4 questions on work

March. Along with the reappearance of beautiful, cloudless skies and warm sun comes the realization that time has been flying by. It seems like yesterday when I arrived in London, but it was the 24th of September, now more than five months ago. I have nine weeks left in London before I go back to Belgium and then move to Shanghai for the second chapter in what has already been a very exciting year. However, all of this also means graduation and the frightening entry into the workforce is coming closer and closer. I say frightening, because the impending deadline of graduation brings difficult questions that merit a blog post. Thus without further ado, I present to you the questions that go through my mind every time I apply for a job:

We don’t need no education

Starting at the age of three, play and colours introduce us to the world. This quickly moves into the basic concepts of math, language and writing. We talk, make friends and develop from frugal little beings into bouncy humanoids that race around the kitchen table spouting newly invented phrases and words. In high school, we learn how to conjugate être and avoir, we learn how to measure the diameter of a circle, we learn about Plato’s Allegory of the Cave. This continues for six years, and we learn many matters of supposed relevance. We make friends, some kisses here and there, muck around drinking beer, but most of all develop values, those internal guidelines, that often stick with us for the rest of our lives. Up to this point, education is undeniably a vital part in the development of your knowledge and your personae.

Moral compass

Two summers ago, I did a summer school programme at the University of Exeter. For that, I had to take the TOEFL test, which tests your proficiency in English. I scored quite well on it, because I had been studying English in high school and in university and simply because the test wasn’t really difficult. A few weeks after the summer school, I was contacted by Hult, a prestigious and renowned business school with campuses all over the world. They asked me if I was interested in joining the London campus, which I obviously was. However, I had just finished my undergraduate in languages and was uncertain about my knowledge of business and economics, so I declined the offer and told Hult I would reconsider their offer next academic year. I went on to study a master in management, where I would graduate with distinction, and fully forgot about the offer.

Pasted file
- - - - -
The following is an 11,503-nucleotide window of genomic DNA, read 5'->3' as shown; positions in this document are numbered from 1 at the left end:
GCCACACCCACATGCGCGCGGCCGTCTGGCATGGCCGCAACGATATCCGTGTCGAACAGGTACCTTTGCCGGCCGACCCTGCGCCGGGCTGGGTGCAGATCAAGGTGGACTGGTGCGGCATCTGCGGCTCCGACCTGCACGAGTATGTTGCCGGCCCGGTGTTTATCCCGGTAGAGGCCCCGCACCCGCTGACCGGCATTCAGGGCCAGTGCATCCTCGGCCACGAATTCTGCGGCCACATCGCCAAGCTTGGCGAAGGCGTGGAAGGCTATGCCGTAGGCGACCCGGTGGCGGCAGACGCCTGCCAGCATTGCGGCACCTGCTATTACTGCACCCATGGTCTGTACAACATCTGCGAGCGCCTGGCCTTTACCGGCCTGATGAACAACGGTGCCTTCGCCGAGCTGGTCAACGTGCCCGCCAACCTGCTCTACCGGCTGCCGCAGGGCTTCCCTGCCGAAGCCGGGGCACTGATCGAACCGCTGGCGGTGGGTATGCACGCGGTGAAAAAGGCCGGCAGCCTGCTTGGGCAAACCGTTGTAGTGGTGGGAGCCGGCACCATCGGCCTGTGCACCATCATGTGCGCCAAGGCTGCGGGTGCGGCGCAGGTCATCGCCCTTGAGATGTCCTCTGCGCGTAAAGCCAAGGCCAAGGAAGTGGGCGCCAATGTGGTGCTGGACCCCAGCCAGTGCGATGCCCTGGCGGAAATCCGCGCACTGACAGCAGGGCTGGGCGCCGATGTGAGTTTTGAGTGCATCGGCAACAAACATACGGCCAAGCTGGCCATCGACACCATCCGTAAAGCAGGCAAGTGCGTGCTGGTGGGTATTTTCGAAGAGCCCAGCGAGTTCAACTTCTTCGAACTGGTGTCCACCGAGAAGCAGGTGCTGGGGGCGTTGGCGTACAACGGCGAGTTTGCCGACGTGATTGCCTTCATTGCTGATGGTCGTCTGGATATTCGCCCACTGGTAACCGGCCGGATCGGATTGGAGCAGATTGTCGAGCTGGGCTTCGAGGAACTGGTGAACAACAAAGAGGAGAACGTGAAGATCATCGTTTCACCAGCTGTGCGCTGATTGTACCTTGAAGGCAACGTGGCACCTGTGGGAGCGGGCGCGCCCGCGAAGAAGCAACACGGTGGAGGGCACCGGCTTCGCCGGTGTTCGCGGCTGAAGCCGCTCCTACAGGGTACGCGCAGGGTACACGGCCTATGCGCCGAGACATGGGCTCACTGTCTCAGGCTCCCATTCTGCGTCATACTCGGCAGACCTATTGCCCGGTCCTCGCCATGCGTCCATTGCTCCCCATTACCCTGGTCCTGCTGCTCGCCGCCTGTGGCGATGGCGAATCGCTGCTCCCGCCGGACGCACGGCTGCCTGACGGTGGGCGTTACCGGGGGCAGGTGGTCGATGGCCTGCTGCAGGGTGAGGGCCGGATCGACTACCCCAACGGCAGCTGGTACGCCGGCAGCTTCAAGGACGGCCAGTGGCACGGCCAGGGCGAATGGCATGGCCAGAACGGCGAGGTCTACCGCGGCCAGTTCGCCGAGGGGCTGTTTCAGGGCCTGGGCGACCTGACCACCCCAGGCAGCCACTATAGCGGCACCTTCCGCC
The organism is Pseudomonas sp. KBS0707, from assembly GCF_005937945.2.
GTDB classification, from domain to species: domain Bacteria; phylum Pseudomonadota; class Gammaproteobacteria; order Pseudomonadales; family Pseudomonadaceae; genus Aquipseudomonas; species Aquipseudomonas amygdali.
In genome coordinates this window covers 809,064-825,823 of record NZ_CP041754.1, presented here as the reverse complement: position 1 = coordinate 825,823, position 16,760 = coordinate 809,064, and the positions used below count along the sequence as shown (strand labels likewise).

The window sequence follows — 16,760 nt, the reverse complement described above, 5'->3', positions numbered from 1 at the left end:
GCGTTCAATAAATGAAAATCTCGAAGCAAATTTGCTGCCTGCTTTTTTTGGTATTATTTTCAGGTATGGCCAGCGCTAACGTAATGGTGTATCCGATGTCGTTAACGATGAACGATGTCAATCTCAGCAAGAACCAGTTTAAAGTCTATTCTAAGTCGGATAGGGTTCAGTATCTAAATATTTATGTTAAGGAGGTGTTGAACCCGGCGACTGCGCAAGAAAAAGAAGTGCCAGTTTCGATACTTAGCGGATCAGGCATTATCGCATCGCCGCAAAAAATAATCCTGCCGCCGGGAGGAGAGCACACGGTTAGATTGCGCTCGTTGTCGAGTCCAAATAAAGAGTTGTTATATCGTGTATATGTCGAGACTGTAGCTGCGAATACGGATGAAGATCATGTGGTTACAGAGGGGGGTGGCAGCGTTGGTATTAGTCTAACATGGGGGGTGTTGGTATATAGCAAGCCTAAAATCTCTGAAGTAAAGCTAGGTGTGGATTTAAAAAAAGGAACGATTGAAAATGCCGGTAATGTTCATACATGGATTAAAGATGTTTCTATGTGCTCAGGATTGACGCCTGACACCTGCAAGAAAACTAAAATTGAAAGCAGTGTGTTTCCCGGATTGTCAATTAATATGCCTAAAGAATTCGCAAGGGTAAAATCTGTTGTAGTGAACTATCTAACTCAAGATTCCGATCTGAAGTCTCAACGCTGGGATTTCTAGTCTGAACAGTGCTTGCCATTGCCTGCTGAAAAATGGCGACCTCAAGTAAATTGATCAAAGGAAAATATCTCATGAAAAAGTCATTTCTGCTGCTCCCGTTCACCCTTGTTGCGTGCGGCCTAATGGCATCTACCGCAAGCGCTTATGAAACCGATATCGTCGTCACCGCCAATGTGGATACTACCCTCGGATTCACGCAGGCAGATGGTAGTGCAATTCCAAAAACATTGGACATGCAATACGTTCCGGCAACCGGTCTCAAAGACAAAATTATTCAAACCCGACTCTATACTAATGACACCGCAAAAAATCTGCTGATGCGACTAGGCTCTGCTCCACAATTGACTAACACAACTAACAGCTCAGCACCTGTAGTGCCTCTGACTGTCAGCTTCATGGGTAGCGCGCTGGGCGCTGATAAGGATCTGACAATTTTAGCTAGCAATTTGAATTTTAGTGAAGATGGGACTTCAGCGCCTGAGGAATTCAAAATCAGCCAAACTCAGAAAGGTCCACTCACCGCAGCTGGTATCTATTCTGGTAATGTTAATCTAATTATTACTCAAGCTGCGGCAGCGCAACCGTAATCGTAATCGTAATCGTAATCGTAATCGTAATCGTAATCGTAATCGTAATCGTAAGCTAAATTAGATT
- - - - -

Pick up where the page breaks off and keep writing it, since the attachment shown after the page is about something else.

Until my cellphone rang three weeks ago. I got asked the same question and pretty much jumped on the offer. Everything was set to study one last year in Belgium, but I saw this as an opportunity that would open up prospects unimaginable if I would stay in my home country. I could see an entirely new world opening up in front of me. However, I had to find a new tenant for my room, had to withdraw my fencing subscription, had to contact my Belgian university, had to ask the warranty back for the bike I had rented, and plenty more. All the while, I was working from nine to five, had to look for a hostel and a room in London, made up a financial plan and was going through Hult’s application procedure, which meant writing essays and being interviewed to see if I would actually fit the Hult profile, which I eventually did.

It was all so sudden it came as quite a shock to my parents. From one day to the other, I had completely given up on all the goals I had set for my academic year in Belgium and had decided to move to a very (very very very, according to my mother) expensive school in an entirely different country, so I could understand they had difficulty coping with the change. But I love to flip things over from time to time and I strongly believed, and still do, in the Hult potential.

The school is very expensive, especially compared to Belgium. And this year in Hult will not necessarily be harder than a year of business economics in Belgium would have been. But there will be much more opportunities for better jobs, many more influential people you will meet, much more possibility that you will lead a life other people would be jealous of (whether you would be happy yourself is a different thing). So in a way, you buy yourself into a better life and I struggle with this. I have always strongly believed, and still believe, in the human potential. Everyone can get wherever they want, as long as they fully put their mind to it. There is always a way, as long as you’re willing. But it seems society still leans somewhat towards the persons with capital, regardless of competence. Of course, those selected for Hult are very competent, but persons that might be more competent but lack the capital do not gain access. My belief in the strength of commitment and willpower is so strong that I want to remove the two previous sentences, but I won’t, since they are true. But I believe and sincerely hope society is changing. People with strong skills and abilities should be rewarded, while those without should not. I favour a strong meritocratic society, rather than one where money sticks to the corrupt, glued to those that do not add to society. 

I bought myself into a higher society. However professional the school might be, however lovely the people here are, it feels corrupt and I am part of it. How can you justify such high entry fees for education? Society has to adjust its moral compass, and so should I.